Anyone booking through an online travel agent (OTA) is always going to struggle for the same back-up. While it may be easy enough to sort out a flight for yourself, agents point out that anything complicated such as connected car or hotel bookings is always best left in the hands of experts.
Where to from here?
Coombes says his firm's bookings suggest 10 hot new destinations — many linked to better air connections, such as Air New Zealand's New York flights from next October and American Airlines' new services from Christchurch to Los Angeles and Auckland to Dallas, a key hub airport for many parts of the US and South America.
Top 10 destinations:
1. New York
4. Boracay, The Philippines
6. The Caribbean
9. Buenos Aires
10. Sri Lanka
One spot that had dropped off the radar for travellers was Hong Kong, where clashes between pro-democracy protesters and authorities are intensifying. Coombes said bookings had fallen by 55 per cent during the past three months.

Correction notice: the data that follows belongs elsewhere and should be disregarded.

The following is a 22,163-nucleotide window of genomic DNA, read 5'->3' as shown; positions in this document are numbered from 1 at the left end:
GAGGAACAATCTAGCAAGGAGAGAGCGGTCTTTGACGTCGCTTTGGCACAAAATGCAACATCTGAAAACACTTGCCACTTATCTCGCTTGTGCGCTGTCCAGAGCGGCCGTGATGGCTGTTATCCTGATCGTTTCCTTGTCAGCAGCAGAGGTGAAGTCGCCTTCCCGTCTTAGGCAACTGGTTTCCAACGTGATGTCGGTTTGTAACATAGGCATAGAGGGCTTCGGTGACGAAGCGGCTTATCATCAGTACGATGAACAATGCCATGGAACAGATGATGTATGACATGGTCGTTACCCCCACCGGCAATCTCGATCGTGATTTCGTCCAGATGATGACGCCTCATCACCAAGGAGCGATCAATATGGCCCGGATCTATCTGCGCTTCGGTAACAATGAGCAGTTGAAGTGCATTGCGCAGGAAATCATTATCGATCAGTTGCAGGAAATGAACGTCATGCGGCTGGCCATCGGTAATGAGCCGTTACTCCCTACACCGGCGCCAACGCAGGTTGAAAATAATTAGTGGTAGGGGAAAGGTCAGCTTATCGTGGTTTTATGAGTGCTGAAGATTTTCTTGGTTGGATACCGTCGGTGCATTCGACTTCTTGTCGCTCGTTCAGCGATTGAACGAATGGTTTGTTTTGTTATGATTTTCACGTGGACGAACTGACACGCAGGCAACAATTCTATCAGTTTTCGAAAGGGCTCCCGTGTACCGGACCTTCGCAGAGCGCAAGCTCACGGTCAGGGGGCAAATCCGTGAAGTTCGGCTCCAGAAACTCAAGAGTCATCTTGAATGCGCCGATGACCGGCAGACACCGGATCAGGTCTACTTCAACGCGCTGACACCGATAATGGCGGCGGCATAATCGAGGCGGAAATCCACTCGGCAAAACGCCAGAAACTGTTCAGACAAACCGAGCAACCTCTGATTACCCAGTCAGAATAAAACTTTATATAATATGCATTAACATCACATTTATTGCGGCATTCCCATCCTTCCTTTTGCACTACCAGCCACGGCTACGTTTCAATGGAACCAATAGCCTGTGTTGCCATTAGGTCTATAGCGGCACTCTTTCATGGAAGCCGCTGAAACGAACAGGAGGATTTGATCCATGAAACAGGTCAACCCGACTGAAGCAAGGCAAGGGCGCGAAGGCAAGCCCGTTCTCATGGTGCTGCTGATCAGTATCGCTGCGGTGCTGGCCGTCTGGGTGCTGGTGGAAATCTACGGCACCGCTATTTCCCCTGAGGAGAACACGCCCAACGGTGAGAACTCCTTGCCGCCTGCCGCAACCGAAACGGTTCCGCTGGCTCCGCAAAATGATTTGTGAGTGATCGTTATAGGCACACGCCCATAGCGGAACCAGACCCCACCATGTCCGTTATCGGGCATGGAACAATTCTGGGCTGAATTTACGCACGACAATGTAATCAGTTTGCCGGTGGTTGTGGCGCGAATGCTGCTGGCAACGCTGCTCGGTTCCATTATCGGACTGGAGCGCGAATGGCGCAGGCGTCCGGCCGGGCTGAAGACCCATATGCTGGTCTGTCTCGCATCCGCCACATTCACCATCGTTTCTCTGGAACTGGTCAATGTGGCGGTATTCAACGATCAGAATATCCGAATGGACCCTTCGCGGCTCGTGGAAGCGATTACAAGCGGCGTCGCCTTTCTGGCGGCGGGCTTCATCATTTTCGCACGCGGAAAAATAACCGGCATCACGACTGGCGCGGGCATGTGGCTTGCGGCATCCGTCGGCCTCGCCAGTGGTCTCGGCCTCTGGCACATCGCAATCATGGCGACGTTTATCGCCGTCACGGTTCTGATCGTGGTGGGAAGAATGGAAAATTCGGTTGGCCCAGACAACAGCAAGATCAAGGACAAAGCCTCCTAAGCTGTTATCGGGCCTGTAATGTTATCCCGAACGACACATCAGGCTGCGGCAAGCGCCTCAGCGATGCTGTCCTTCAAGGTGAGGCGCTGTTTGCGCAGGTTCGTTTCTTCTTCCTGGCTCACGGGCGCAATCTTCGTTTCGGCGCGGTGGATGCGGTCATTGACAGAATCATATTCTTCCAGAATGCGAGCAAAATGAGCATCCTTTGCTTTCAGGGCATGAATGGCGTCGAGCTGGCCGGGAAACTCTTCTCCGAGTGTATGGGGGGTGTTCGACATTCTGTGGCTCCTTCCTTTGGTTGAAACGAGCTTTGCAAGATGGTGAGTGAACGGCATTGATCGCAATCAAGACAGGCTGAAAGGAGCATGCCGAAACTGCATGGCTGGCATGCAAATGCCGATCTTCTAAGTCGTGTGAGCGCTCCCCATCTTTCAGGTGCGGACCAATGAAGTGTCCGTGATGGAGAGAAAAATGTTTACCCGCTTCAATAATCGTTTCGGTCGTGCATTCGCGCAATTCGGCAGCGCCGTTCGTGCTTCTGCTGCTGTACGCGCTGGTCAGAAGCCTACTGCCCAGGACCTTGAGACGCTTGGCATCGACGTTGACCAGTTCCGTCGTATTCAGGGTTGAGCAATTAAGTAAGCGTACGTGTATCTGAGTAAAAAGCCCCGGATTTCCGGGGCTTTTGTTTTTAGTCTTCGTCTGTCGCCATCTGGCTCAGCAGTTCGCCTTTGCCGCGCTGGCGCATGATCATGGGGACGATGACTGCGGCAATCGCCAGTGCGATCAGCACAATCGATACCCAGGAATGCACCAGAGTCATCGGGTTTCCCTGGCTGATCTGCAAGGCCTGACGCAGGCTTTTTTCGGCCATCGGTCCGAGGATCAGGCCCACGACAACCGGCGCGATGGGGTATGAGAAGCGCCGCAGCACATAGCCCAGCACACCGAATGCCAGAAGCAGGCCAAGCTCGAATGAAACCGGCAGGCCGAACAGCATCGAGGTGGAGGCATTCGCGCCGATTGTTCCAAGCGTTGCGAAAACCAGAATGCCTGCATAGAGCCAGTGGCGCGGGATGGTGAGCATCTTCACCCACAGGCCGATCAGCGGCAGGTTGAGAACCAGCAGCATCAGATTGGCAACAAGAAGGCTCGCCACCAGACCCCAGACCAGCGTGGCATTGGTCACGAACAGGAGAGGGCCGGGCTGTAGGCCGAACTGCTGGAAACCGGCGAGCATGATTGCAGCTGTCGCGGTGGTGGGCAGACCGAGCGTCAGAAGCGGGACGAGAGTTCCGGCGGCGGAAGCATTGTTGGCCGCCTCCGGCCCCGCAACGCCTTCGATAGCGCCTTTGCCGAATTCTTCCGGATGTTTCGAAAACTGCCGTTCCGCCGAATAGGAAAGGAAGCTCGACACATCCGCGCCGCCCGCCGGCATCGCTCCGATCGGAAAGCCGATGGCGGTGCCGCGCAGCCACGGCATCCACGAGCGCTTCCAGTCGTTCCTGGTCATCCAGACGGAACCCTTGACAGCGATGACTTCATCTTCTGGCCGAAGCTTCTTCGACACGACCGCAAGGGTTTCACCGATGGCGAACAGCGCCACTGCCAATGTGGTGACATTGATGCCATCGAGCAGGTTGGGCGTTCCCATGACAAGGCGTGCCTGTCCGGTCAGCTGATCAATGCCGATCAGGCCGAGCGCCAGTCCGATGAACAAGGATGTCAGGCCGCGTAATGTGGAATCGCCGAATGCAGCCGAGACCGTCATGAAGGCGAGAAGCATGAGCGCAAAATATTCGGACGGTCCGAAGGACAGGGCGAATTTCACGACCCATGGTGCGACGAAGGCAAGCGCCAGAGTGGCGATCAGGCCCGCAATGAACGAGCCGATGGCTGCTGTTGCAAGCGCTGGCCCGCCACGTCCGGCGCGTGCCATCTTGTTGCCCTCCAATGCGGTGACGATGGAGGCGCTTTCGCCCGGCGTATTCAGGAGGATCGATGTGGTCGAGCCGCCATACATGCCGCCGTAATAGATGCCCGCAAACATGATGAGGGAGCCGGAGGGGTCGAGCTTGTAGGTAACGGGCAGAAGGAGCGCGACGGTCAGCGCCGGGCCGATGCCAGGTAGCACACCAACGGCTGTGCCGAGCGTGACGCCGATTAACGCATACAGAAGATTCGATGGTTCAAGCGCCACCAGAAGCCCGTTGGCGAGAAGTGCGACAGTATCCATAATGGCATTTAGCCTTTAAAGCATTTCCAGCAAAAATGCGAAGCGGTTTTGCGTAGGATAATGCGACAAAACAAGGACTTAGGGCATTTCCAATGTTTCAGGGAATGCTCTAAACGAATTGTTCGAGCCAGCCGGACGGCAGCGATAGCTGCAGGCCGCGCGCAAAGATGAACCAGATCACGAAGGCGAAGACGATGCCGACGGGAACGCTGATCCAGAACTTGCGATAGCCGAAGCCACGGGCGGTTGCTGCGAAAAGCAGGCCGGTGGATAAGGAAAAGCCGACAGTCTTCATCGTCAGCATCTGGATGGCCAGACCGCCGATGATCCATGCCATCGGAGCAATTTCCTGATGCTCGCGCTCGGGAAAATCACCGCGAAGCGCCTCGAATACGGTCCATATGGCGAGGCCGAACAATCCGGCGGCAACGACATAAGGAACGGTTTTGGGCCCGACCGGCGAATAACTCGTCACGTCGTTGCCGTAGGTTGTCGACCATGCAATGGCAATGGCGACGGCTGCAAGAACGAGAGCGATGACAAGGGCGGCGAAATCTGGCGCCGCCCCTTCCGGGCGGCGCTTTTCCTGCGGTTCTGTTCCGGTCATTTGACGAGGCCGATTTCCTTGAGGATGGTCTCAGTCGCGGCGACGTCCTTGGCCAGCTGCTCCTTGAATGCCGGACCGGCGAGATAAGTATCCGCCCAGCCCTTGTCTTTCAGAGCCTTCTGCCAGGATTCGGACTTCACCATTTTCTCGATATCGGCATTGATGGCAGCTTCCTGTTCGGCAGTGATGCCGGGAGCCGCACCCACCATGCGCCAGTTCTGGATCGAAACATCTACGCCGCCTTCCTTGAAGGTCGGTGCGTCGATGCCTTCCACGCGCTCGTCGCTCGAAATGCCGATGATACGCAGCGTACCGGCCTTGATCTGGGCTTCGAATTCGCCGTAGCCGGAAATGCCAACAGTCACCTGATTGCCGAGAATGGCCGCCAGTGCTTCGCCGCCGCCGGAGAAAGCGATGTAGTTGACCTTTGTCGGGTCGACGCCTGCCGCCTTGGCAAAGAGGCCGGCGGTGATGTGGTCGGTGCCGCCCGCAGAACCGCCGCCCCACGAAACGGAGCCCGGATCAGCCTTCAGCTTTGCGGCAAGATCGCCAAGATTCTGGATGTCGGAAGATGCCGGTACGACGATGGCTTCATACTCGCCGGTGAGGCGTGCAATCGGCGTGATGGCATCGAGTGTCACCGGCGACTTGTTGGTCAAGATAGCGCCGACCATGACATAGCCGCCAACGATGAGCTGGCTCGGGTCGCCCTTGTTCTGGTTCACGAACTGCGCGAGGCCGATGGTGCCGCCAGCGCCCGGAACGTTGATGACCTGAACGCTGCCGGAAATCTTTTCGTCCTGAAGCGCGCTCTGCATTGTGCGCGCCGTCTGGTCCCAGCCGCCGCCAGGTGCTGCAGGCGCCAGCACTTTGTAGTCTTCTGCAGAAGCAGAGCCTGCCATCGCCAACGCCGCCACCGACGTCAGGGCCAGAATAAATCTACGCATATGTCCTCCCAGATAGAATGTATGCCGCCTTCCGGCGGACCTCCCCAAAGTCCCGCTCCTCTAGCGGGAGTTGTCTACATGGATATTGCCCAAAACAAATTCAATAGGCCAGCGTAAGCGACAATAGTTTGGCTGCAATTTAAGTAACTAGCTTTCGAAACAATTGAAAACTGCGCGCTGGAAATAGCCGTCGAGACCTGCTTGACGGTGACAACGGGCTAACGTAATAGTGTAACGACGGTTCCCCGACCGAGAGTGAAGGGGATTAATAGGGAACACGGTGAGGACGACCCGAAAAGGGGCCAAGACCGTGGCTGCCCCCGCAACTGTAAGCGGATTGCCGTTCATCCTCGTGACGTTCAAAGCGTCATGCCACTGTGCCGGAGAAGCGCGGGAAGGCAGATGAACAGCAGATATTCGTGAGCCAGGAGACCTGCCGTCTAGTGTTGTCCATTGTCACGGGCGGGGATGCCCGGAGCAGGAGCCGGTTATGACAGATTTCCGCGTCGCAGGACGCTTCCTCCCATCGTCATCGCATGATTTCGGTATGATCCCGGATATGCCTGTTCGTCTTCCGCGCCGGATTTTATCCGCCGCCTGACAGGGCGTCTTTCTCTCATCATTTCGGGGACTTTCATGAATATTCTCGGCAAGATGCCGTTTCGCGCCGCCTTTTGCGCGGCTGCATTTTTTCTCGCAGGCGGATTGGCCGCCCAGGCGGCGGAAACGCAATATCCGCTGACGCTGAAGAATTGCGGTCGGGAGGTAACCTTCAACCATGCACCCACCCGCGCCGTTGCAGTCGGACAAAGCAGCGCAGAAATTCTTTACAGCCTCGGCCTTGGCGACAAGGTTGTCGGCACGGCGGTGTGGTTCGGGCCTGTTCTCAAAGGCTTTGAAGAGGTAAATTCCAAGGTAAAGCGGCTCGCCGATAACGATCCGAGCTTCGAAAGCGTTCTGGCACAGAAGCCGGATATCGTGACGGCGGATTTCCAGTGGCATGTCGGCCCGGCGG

The five big travel trends
• Counteracting over-tourism
As destinations become more accessible, overcrowding becomes an issue. Kiwis seek to avoid over-popular spots although the survey showed 22 per cent admitted to travelling somewhere for the sole purpose of getting a great photo for Instagram
• Conscious travel
Choosing a destination based on its environmental, sustainable and ethical practices is becoming top of mind when planning a holiday, with 60 per cent of people saying they would be influenced by a country's efforts (or lack thereof) in sustainability when planning a trip. Coombes says there is no sign of the growing flight shame movement affecting travel in this part of the world, although the industry of watching it closely.
• Digital detox
Research shows more than 40 per cent of Kiwis are spending up to six hours online each day of their holiday. This has led to a spike of ultra-remote getaways, whether that's camping in the Scottish highlands or - more glamorous - a specialised digital detox lodge in Namibia.
• Dark tourism
Hit programmes such as Chernobyl, Dark Tourist and Narcos have helped fuel, this with 56 per cent of those surveyed survey saying they would "seriously consider" a dark holiday. Some of the most frequented "dark" spots next year will be the Demilitarised Zone, between South and North Korea, the catacombs beneath the city of Paris, Alcatraz in San Francisco and drug lord Pablo Escobar's stomping ground in Colombia.
More Kiwis will be celebrating their next big event on a cruise - stag do's, 21st birthdays and even divorce parties.